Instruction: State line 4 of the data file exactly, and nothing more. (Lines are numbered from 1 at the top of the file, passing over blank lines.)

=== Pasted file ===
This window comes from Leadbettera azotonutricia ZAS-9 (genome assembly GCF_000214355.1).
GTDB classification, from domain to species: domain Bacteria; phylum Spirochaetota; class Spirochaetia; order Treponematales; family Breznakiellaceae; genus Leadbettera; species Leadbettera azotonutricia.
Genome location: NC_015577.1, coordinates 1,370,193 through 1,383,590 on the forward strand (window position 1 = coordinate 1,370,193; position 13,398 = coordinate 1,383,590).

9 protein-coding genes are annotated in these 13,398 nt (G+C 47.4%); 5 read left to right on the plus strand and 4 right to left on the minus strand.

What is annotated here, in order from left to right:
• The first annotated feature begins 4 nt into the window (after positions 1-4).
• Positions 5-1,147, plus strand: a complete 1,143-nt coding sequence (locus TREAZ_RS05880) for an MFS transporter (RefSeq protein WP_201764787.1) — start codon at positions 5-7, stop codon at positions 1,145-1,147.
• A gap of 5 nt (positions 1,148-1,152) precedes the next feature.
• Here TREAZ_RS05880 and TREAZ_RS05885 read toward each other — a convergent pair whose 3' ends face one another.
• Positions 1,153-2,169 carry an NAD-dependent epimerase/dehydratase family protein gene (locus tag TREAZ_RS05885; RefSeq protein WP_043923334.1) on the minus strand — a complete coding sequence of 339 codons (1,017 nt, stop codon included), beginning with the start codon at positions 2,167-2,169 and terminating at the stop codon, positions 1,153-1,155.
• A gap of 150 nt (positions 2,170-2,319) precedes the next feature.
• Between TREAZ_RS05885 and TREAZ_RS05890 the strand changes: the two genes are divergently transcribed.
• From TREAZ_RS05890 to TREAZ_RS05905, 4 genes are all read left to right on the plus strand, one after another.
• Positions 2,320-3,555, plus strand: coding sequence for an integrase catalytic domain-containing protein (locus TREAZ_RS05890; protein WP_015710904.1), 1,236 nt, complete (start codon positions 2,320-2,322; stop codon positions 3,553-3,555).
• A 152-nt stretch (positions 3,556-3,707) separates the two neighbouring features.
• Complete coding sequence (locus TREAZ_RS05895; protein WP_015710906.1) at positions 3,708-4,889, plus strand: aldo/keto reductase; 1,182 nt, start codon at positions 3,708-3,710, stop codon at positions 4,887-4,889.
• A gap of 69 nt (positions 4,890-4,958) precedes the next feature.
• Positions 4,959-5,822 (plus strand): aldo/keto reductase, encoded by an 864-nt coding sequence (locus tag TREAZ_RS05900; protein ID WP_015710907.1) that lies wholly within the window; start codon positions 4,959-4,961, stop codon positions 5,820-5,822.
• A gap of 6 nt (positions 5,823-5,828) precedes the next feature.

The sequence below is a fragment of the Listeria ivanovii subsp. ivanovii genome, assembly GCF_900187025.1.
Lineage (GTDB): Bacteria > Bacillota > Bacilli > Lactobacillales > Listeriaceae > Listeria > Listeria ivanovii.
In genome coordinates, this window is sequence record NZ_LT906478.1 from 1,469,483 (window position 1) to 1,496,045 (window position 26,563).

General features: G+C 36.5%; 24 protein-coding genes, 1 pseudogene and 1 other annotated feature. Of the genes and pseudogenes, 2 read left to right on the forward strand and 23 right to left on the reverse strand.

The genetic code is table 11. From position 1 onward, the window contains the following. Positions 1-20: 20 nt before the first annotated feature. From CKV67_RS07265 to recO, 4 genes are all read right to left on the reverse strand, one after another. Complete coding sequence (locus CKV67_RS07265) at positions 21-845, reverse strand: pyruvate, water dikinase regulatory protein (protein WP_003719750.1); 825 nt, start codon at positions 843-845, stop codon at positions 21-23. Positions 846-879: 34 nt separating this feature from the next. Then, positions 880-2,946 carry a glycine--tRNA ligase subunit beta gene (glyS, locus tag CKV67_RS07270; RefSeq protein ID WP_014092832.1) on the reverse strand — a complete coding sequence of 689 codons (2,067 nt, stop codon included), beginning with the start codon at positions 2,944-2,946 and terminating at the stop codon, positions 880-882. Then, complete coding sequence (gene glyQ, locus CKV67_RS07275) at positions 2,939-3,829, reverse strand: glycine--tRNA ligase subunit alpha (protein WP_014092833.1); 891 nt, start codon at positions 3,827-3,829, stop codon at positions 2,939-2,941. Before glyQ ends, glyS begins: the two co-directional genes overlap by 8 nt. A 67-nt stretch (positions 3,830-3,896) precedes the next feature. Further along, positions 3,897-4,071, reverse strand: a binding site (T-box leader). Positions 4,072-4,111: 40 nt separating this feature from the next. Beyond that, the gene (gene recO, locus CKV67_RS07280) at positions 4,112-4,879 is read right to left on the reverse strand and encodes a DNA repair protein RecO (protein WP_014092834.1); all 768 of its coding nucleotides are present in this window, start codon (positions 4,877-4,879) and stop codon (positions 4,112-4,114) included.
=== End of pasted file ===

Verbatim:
9 protein-coding genes are annotated in these 13,398 nt (G+C 47.4%); 5 read left to right on the plus strand and 4 right to left on the minus strand.